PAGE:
Also, Michelle points out that if you are single then subtle questions will be asked to determine whether you have a partner; whether your partner is of the opposite sex; and whether you are co-habiting.

"Nobody is going to come right out and ask you: 'Are you gay?' or 'Are you living in sin?' but that is the sort of thing some employers want to know," says Michelle. "Yes, I know, we’re supposed to be living in the 21st Century - and there are laws to protect our privacy and rights - but many employers toe the moral line."

Michelle thinks that being quite frank about who you are and what you believe in may be a factor in your favor. Not all companies practice subtle discrimination.

She has found, though, that marital status and sexuality is definitely a factor in the final selection process.

"If you are starting to gain the impression that the final interview is more about morals than anything else then you are absolutely right," says Michelle. "If the company has not done so already, then it will definitely run a security check on you before making a decision to employ you, so there is no point in trying to hide some minor - or even major - infringement of the law in your past."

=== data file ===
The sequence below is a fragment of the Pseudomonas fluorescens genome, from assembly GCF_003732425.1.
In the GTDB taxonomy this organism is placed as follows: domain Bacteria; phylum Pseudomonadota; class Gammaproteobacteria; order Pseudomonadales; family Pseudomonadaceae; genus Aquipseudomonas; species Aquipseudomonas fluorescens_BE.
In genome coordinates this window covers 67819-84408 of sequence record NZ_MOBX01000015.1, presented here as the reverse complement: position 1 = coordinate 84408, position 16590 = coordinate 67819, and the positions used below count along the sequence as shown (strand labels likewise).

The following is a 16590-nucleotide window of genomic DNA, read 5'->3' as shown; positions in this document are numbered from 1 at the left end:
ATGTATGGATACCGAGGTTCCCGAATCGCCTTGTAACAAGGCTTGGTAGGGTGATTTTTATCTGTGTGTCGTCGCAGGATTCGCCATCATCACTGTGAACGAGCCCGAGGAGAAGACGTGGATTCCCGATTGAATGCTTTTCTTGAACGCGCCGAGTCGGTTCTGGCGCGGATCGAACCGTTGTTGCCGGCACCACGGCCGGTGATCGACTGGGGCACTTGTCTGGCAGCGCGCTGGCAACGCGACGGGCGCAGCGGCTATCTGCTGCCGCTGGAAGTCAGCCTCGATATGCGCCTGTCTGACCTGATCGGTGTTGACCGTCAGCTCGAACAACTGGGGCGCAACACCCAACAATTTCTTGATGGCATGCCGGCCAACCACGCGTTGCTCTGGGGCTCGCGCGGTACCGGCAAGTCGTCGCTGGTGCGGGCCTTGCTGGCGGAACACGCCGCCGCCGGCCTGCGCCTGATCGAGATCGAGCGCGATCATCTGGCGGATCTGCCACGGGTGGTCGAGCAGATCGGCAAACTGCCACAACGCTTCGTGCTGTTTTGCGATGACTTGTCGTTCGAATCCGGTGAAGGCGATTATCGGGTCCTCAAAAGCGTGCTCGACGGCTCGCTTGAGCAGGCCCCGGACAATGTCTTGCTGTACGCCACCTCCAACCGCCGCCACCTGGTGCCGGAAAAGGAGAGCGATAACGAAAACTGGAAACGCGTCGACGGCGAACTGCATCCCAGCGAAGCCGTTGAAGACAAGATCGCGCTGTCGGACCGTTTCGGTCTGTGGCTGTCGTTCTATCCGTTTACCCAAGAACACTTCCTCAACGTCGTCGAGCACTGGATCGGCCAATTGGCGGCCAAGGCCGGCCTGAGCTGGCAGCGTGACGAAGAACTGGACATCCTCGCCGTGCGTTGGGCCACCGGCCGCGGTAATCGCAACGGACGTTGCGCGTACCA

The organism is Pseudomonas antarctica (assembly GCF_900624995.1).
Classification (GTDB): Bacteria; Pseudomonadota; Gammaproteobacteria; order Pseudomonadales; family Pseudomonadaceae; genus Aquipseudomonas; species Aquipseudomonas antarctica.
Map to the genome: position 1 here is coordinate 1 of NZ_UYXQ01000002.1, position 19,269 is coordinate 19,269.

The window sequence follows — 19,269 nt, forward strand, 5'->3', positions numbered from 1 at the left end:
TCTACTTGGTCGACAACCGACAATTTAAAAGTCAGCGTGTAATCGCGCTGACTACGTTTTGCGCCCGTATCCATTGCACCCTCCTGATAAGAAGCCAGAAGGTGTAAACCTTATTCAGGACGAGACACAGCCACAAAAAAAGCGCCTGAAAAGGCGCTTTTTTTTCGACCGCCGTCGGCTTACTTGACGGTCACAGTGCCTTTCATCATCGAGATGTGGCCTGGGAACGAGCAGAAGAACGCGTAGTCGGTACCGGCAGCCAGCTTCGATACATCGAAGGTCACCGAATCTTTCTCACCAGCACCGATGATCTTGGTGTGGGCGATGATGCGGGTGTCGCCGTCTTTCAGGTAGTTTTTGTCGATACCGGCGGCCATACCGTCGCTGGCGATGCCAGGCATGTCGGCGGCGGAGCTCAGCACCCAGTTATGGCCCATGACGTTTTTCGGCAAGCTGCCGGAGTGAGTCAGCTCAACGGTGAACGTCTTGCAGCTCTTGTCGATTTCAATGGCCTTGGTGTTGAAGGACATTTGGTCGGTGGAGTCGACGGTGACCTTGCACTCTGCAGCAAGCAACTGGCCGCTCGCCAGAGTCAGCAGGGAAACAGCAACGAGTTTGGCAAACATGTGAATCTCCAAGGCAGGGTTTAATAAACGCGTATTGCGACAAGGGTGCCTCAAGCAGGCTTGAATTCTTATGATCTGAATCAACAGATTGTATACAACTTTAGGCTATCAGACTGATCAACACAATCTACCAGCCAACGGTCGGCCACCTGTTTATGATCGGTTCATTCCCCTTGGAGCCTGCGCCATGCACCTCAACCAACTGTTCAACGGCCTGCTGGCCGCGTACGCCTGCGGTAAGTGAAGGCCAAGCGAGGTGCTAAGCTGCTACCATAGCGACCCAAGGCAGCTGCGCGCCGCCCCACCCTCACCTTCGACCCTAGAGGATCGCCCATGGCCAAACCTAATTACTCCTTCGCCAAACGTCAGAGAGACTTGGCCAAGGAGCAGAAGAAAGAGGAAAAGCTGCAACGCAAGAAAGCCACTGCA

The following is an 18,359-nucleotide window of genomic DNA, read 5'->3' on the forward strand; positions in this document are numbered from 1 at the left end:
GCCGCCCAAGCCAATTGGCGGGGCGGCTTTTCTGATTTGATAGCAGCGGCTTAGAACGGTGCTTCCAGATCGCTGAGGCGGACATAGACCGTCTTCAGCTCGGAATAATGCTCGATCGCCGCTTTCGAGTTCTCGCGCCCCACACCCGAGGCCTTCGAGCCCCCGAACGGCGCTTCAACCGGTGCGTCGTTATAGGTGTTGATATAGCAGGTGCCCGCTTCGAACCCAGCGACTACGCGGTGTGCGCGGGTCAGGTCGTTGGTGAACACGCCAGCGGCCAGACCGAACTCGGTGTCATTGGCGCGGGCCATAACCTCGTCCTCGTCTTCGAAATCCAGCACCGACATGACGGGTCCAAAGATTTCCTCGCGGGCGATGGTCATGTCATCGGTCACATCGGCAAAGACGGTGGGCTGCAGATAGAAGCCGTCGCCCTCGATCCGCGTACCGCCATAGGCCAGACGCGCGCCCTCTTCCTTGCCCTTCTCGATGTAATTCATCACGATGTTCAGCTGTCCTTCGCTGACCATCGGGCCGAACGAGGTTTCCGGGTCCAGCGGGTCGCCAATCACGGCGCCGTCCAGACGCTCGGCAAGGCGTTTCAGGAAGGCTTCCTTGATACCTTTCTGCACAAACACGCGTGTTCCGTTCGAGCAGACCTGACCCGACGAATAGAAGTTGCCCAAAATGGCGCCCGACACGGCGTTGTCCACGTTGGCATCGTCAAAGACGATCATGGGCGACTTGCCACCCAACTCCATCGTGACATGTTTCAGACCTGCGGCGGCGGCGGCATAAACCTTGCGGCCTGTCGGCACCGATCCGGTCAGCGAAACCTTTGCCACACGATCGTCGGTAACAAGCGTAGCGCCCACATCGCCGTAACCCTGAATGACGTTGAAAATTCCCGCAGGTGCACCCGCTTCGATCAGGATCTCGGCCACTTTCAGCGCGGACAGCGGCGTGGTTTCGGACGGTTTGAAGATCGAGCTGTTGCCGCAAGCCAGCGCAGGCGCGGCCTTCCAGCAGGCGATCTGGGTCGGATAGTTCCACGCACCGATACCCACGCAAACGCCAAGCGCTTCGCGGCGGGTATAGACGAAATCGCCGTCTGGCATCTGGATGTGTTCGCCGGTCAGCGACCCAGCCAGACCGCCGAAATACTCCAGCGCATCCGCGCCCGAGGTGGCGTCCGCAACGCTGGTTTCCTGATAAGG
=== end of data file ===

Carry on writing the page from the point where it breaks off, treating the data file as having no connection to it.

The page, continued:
The questions, once again, are going to be very subtle. Michelle circumvents them all by saying outright that she has an unblemished record.

"Traffic fines are not going to penalize you too much," says Michelle. "And believe it or not, neither are minor assault or drunk and disorderly type charges. What the company really cares about is your probity. Property theft; embezzlement; forgery, computer hacking - that sort of thing. This is especially the case in finance and banking type positions, but it goes across the board that companies want to hire honest people."

"If you are a smoker and you have made it to the final interview without detection then you might find that this is the end of the line for you," laughs Michelle. "My husband smokes and I'm tolerant of the habit, but I know that most companies have a covert if not overt policy against employing smokers. If you slip through the 'smoke detection' police and get hired for a job with such a company, you're likely to be given such a hard time that you end up quitting."